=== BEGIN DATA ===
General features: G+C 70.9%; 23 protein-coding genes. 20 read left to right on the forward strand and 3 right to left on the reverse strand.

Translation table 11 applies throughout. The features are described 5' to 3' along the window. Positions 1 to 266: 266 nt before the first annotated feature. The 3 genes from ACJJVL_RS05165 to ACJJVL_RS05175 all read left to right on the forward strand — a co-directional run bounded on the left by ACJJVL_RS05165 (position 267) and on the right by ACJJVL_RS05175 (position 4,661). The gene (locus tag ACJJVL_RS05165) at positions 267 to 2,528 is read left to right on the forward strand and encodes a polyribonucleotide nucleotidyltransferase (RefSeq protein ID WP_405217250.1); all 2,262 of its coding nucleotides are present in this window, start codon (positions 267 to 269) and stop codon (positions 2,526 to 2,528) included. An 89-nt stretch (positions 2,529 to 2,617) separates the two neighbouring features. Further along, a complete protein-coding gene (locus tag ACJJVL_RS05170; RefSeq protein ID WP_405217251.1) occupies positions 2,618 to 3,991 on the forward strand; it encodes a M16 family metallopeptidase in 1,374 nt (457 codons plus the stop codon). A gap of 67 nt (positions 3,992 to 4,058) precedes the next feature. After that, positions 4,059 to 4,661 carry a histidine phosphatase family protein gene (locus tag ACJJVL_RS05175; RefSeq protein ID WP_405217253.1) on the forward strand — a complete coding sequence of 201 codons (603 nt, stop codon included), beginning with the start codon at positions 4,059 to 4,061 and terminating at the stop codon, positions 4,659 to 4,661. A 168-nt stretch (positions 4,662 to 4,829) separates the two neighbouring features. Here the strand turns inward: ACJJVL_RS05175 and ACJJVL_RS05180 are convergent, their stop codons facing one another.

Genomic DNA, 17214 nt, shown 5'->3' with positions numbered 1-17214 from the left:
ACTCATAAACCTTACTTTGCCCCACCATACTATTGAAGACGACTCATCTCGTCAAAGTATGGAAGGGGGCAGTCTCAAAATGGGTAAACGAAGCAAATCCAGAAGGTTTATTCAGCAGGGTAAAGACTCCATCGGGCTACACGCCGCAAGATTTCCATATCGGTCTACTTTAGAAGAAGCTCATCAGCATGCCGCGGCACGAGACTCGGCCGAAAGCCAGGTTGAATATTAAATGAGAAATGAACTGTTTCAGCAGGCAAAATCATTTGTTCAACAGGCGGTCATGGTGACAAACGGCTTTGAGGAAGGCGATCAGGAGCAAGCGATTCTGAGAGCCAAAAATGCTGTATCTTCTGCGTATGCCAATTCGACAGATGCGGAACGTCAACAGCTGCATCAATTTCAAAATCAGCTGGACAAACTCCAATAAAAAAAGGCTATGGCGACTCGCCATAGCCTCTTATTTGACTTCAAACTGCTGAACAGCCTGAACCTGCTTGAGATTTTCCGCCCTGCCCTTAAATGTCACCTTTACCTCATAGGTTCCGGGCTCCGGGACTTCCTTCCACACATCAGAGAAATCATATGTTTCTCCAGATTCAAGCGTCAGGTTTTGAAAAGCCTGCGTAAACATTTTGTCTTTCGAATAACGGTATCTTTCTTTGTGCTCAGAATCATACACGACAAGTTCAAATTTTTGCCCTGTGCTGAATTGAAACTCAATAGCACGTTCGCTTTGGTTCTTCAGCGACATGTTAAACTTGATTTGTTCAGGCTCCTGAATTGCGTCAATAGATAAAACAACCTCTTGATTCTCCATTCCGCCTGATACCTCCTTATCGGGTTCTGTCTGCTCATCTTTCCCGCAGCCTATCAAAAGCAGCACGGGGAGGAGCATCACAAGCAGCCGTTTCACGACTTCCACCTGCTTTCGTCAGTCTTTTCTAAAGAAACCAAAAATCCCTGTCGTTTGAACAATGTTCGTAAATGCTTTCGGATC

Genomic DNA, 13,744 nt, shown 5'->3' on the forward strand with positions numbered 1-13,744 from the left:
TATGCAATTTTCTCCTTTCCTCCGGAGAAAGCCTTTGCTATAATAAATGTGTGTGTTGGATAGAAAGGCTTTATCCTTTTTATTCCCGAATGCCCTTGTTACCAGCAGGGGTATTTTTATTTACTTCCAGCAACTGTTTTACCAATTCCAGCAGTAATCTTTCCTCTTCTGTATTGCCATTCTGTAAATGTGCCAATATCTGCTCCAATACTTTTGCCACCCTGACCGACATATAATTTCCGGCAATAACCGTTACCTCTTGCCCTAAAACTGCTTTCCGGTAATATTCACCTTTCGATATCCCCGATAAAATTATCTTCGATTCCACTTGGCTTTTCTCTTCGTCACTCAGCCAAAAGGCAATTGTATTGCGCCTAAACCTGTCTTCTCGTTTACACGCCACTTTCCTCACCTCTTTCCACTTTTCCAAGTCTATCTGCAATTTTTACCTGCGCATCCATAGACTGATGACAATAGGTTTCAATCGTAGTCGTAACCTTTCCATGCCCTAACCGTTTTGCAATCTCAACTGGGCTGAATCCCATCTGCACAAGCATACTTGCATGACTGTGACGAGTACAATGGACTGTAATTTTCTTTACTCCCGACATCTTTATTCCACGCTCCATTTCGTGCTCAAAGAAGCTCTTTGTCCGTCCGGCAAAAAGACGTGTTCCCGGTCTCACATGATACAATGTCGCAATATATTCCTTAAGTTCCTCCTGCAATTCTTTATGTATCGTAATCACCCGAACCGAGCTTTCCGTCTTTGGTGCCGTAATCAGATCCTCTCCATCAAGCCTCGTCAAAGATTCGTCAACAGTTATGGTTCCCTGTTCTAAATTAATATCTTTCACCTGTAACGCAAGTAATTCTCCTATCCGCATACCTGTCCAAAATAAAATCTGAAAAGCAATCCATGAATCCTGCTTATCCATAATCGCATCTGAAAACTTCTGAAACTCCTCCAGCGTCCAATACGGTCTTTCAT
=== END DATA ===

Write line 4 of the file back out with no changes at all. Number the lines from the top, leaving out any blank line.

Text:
ACTCATAAACCTTACTTTGCCCCACCATACTATTGAAGACGACTCATCTCGTCAAAGTATGGAAGGGGGCAGTCTCAAAATGGGTAAACGAAGCAAATCCAGAAGGTTTATTCAGCAGGGTAAAGACTCCATCGGGCTACACGCCGCAAGATTTCCATATCGGTCTACTTTAGAAGAAGCTCATCAGCATGCCGCGGCACGAGACTCGGCCGAAAGCCAGGTTGAATATTAAATGAGAAATGAACTGTTTCAGCAGGCAAAATCATTTGTTCAACAGGCGGTCATGGTGACAAACGGCTTTGAGGAAGGCGATCAGGAGCAAGCGATTCTGAGAGCCAAAAATGCTGTATCTTCTGCGTATGCCAATTCGACAGATGCGGAACGTCAACAGCTGCATCAATTTCAAAATCAGCTGGACAAACTCCAATAAAAAAAGGCTATGGCGACTCGCCATAGCCTCTTATTTGACTTCAAACTGCTGAACAGCCTGAACCTGCTTGAGATTTTCCGCCCTGCCCTTAAATGTCACCTTTACCTCATAGGTTCCGGGCTCCGGGACTTCCTTCCACACATCAGAGAAATCATATGTTTCTCCAGATTCAAGCGTCAGGTTTTGAAAAGCCTGCGTAAACATTTTGTCTTTCGAATAACGGTATCTTTCTTTGTGCTCAGAATCATACACGACAAGTTCAAATTTTTGCCCTGTGCTGAATTGAAACTCAATAGCACGTTCGCTTTGGTTCTTCAGCGACATGTTAAACTTGATTTGTTCAGGCTCCTGAATTGCGTCAATAGATAAAACAACCTCTTGATTCTCCATTCCGCCTGATACCTCCTTATCGGGTTCTGTCTGCTCATCTTTCCCGCAGCCTATCAAAAGCAGCACGGGGAGGAGCATCACAAGCAGCCGTTTCACGACTTCCACCTGCTTTCGTCAGTCTTTTCTAAAGAAACCAAAAATCCCTGTCGTTTGAACAATGTTCGTAAATGCTTTCGGATC